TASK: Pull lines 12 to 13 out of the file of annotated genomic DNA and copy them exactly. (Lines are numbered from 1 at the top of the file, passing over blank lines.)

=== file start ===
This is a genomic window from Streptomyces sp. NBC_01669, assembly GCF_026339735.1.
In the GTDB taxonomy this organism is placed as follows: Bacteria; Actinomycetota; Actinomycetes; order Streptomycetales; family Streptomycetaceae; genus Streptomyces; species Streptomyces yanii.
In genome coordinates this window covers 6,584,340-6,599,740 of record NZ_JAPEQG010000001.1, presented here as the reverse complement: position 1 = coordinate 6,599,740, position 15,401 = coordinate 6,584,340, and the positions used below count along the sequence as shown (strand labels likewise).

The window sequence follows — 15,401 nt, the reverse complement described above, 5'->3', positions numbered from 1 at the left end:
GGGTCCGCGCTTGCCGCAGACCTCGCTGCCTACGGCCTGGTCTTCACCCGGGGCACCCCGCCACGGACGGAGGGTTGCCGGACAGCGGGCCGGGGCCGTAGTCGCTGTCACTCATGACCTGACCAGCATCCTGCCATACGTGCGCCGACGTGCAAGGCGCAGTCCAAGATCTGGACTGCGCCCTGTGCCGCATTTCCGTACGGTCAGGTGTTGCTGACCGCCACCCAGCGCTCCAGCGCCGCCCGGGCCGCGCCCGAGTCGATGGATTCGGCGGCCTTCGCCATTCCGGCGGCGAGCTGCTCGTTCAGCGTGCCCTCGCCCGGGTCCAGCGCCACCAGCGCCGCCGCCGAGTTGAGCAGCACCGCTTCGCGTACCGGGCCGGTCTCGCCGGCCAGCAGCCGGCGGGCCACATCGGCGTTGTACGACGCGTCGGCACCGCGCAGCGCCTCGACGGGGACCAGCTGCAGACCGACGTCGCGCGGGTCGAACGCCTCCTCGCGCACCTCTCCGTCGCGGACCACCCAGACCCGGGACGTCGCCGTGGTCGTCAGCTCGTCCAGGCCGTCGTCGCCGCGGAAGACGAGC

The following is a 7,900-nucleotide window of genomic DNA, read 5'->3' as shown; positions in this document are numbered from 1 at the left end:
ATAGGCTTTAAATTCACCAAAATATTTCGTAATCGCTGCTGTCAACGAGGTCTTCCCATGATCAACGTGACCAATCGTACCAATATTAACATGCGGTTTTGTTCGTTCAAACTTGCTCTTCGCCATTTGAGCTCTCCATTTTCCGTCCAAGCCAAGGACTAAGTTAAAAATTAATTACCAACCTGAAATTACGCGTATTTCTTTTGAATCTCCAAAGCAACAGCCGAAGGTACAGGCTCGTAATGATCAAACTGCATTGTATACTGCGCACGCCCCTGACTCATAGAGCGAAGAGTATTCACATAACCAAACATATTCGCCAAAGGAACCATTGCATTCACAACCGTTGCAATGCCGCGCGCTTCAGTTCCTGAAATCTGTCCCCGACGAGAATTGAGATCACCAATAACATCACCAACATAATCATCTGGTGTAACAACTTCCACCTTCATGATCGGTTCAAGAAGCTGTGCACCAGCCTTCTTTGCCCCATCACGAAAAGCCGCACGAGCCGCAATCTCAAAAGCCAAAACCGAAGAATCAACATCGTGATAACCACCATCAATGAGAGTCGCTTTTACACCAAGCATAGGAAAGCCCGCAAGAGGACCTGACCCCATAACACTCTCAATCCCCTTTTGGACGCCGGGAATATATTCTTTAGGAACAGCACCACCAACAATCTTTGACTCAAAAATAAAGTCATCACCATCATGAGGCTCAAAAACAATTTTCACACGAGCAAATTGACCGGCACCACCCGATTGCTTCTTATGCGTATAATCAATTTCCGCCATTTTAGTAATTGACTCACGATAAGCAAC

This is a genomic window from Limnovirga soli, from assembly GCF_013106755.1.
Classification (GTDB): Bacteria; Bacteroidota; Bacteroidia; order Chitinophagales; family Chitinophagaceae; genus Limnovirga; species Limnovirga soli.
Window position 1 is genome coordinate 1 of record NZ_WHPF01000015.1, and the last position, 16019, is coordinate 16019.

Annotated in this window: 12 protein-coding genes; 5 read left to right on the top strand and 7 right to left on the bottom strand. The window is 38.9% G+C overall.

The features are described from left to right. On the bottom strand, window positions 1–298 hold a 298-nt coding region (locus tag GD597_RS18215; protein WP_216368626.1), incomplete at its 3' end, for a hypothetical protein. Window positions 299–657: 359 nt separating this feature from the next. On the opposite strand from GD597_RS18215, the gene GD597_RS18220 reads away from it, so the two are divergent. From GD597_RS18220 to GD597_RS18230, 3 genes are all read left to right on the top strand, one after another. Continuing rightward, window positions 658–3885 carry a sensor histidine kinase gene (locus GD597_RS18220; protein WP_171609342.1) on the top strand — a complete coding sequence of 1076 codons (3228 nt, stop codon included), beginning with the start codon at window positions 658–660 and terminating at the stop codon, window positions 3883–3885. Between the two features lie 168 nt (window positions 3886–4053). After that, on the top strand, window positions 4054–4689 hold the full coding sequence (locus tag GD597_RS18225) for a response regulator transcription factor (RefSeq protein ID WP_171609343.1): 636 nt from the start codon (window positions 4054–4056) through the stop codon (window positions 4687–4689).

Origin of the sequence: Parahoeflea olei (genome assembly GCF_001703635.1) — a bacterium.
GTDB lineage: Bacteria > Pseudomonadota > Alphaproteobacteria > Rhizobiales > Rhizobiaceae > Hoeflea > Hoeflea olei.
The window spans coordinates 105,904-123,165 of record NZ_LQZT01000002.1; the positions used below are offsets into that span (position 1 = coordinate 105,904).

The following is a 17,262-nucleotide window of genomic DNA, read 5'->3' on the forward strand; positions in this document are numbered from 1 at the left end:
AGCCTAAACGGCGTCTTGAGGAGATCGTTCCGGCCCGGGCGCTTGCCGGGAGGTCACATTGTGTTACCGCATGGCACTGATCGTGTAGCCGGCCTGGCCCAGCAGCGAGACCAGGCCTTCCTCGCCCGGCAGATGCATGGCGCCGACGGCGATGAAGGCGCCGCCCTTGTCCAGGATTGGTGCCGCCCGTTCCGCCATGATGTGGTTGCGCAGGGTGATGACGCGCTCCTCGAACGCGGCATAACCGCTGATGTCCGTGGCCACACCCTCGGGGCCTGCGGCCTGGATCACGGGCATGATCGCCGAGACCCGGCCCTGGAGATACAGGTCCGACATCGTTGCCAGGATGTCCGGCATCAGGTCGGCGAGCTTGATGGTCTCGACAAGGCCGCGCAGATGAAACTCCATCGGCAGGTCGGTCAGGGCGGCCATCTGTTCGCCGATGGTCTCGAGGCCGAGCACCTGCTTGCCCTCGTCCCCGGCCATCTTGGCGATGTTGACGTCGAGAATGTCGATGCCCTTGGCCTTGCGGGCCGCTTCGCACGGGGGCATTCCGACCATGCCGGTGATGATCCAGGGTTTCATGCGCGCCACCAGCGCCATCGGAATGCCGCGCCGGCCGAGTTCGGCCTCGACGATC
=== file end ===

The features are described from left to right. On the bottom strand, window positions 1–298 hold a 298-nt coding region (locus tag GD597_RS18215; protein WP_216368626.1), incomplete at its 3' end, for a hypothetical protein. Window positions 299–657: 359 nt separating this feature from the next. On the opposite strand from GD597_RS18215, the gene GD597_RS18220 reads away from it, so the two are divergent. From GD597_RS18220 to GD597_RS18230, 3 genes are all read left to right on the top strand, one after another. Continuing rightward, window positions 658–3885 carry a sensor histidine kinase gene (locus GD597_RS18220; protein WP_171609342.1) on the top strand — a complete coding sequence of 1076 codons (3228 nt, stop codon included), beginning with the start codon at window positions 658–660 and terminating at the stop codon, window positions 3883–3885. Between the two features lie 168 nt (window positions 3886–4053). After that, on the top strand, window positions 4054–4689 hold the full coding sequence (locus tag GD597_RS18225) for a response regulator transcription factor (RefSeq protein ID WP_171609343.1): 636 nt from the start codon (window positions 4054–4056) through the stop codon (window positions 4687–4689).

Origin of the sequence: Parahoeflea olei (genome assembly GCF_001703635.1) — a bacterium.